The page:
The second round of Gigabit Community Fund projects from Mozilla is happening in participating cities this summer. This round is primarily focused on rewarding cities with workforce development- or education-related projects. Mozilla is also looking to reward cross-city projects, which bring two or more of the gigabit communities together, especially the two newest gigabit cities:Eugene, Ore. and Lafayette, La.
All of the projects must meet Mozilla’s GCF criteria, including:
- Leverages a high-speed network (gigabit)
- education or workforce
- Pilot with “real-life learners” such as schools or communities
- “Makes the internet healthier,” which could include open source, contributing to decentralization, improving privacy and security or fostering digital inclusion
This round of funding is focused on spreading and scaling already established projects. There will be a “local project fund” available to Austin, Lafayette and Eugene, but the bulk of the funding is available for scaled projects from all Gigabit cities.
Letters of intent were sent to Mozilla Ignite’s Portfolio Manager for Kansas City, Janice Wait, on July 5. The Mozilla staff are in the process of review and will invite successful projects to submit proposals after July 15. Further questions can be directed to the Mozilla representative of each city:
- Austin: Robert@mozillafoundation.org
- Chattanooga: KatieH@mozillafoundation.org
- Eugene: Craig@mozillafoundation.org
- Kansas City: Janice@mozillafoundation.org
- Lafayette: LeahR@mozillafoundation.org
Austin, Chattanooga and Kansas City have projects that have already been awarded funding and are looking to expand. Austin’s Code for America brigade worked with a local journalism organization to create an online portal designed to walk a citizen through the process of creating a city budget. They’re seeking a grant to create an online curriculum for a mock budget session committee with real educators, then expand it to other cities. The project’s ultimate goal: help citizens become involved in city planning and understand balancing budgets.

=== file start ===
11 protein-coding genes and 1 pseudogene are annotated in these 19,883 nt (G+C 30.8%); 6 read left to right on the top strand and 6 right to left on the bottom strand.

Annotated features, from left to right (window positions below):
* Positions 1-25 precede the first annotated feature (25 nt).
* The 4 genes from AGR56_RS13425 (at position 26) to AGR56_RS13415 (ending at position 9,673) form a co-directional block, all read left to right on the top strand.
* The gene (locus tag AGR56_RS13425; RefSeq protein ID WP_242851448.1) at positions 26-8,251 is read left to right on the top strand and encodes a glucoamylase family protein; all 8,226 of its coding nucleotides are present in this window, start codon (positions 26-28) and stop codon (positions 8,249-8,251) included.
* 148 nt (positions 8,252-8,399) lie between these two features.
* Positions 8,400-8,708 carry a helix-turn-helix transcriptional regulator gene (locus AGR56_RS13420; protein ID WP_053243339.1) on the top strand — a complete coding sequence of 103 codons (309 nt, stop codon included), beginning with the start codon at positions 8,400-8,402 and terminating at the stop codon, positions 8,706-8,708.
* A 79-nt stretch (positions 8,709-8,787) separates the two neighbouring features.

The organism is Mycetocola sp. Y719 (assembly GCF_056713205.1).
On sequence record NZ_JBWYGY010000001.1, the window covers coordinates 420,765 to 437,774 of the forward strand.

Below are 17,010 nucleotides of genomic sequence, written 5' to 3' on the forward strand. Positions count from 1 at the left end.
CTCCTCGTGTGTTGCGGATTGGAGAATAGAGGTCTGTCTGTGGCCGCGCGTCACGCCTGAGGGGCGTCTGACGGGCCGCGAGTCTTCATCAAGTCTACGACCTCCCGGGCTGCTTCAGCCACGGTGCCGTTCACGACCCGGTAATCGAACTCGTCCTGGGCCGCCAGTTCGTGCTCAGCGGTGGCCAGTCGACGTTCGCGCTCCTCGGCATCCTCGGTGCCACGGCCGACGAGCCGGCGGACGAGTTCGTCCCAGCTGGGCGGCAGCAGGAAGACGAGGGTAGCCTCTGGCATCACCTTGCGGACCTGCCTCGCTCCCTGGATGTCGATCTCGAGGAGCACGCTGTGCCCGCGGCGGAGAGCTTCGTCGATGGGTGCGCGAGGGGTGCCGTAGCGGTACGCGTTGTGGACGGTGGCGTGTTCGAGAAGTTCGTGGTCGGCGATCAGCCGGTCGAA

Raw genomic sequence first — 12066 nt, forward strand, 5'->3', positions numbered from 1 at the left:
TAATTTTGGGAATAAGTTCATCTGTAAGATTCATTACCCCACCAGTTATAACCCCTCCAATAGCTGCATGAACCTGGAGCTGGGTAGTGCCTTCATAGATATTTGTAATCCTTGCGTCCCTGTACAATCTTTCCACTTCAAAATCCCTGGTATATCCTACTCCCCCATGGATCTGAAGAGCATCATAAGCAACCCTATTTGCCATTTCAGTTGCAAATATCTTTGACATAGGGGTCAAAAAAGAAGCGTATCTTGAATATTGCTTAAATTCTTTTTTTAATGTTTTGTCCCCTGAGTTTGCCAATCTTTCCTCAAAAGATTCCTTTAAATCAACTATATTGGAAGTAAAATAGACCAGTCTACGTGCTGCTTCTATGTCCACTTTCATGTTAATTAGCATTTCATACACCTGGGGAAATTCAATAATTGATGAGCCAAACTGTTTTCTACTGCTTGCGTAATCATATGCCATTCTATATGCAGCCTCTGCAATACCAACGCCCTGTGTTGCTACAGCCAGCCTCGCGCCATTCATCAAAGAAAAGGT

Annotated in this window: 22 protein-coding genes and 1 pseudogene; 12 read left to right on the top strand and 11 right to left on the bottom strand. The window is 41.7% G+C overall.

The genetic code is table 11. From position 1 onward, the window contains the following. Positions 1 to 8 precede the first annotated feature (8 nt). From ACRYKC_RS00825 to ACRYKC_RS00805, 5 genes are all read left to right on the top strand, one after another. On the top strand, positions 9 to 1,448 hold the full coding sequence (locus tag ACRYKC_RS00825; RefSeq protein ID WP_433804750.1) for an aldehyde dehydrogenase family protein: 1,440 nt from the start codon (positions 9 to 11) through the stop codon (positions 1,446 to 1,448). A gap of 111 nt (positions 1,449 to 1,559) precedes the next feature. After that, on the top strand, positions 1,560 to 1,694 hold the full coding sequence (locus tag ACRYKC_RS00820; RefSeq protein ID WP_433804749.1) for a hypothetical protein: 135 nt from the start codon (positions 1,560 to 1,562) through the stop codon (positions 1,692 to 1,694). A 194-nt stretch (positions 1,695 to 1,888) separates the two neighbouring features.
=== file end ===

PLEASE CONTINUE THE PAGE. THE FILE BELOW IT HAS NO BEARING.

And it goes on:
Chattanooga has a few projects based in 4K and 360 low-latency video, including one in which students watch a microscope from a STEM high school thousands of miles away to have better access to more material, equipment and opportunities. Another project provides a live stream of the Tennessee aquarium to local schools for education in sciences or possibly for use in English classes as writing prompts or inspiration. Finally, a third project uses 4K video to stream musicians playing together. The low latency video allows them to sync their music correctly, benefitting from the digital collaboration.
Kansas City’s Gigabots project, run by Jonathan Wagner, has been successful since its last round of funding. Wagner has deployed it in several high school and junior high classes, and has even entered in an Austin Cross-City project with students there.
As the second round of GCF projects continues, we’ll be sure to keep you updated on the progress of all involved.